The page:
For a relatively small neighborhood, Poncey-Highland has a hell of a lot going on, from movies at the deco-chic Plaza Theatre to drinks at true-blue political haunt Manuel’s Tavern, meals post-midnight at the Majestic Diner, and middle-aged jubblies at the Clermont Lounge. The best part — everything’s within walking distance.
Wild Bill’s is a sanctuary for suburban cowpokes in search of line-dancing, fight nights, and concerts from such country and western stars as Pat Green and Miranda Lambert. The staff even takes down the mechanical bull for fight nights, and the venue has hosted concerts by the likes of Foreigner and Skid Row. If you’re nostalgic for the era of stone-washed jeans and ladies with bangs teased to the ceiling, welcome home.
The Arena at Gwinnett Center stands at the heart of an 80-acre lakefront campus designed to host various events such as concerts, performances, meetings, trade shows, conventions, and more. The 13,000-seat arena has featured everything from NCAA Women’s Gymnastics Championships, to performances by Lady Gaga, Nine Inch Nails, the Red Hot Chili Peppers, Michael Bublé, and others.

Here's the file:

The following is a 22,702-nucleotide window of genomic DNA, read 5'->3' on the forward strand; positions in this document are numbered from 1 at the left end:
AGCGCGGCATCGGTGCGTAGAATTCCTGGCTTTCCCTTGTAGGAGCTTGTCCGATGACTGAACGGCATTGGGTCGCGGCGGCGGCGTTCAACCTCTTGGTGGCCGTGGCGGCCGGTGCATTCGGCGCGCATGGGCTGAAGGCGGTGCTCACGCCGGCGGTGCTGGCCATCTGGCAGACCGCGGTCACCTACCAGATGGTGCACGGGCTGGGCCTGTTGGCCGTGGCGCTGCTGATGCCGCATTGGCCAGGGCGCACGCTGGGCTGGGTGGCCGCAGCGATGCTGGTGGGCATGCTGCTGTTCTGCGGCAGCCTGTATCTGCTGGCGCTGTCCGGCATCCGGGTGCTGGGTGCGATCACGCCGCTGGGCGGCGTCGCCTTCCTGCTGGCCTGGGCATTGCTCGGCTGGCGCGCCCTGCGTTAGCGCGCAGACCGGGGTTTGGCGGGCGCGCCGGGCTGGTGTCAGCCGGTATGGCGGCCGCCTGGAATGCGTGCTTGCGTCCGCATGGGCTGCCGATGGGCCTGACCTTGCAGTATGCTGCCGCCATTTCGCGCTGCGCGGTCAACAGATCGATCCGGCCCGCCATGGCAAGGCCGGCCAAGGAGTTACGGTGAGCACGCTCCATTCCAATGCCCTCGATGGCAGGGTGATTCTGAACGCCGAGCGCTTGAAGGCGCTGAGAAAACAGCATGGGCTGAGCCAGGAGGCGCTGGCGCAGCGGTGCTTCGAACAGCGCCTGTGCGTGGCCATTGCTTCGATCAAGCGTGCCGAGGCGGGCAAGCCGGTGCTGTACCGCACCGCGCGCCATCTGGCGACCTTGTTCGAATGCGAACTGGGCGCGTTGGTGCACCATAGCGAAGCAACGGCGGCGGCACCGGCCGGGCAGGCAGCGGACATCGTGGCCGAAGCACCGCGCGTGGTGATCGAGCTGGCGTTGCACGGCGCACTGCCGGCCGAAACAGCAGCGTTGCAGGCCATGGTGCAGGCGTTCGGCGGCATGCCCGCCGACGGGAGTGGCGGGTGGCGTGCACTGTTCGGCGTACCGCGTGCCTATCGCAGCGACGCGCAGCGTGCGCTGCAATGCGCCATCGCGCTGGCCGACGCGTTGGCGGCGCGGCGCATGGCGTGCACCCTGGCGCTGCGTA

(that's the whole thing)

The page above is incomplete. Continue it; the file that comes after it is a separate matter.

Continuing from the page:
Part boutique and part consignment shop, Alexis' three locations offer deals on flats, pumps, boots, kitten heels, and stilettos, including Prada, Jimmy Choo, and Michael Kors — at a minimum 25 percent markdown.
Best way for women to get over their Sid Mashburn envy. Prepped-out, buttoned-up looks with the same level of service as attention to detail in the crisp, properly-fitting shirts and skirts you'll find here.
The tiny, shacklike entrance reveals an eclectic and loyal late-night crowd. Music at this underground clubber’s club ranges from hip-hop and Brit-pop to downtempo and rare grooves. The dim basement space feels like the most happenin’ speakeasy in town.
A staple for dudes that wake up at noon and people with juror stickers on their shirts eating solo, the options are nearly endless to create gut-busting bean-based beauties. Get something jerk style and wash it down with a pitcher of one of the many different types of margaritas.
Housed in a 100-year-old church building, this antique store specializes in old enamel and neon signs, as well as unique store displays. It also maintains a prop rental business for Georgia's film industry.
Historic 13-acre facility, former home of the Bona Allen Shoe and Horse Collar Factory. Built at the turn of the century, these buildings are fully restored and listed on the Historic Register. The Tannery Row Artist Colony was formed with a multitude of paintings, pottery, figurative sculptures, mixed media, and wrought iron sculptures.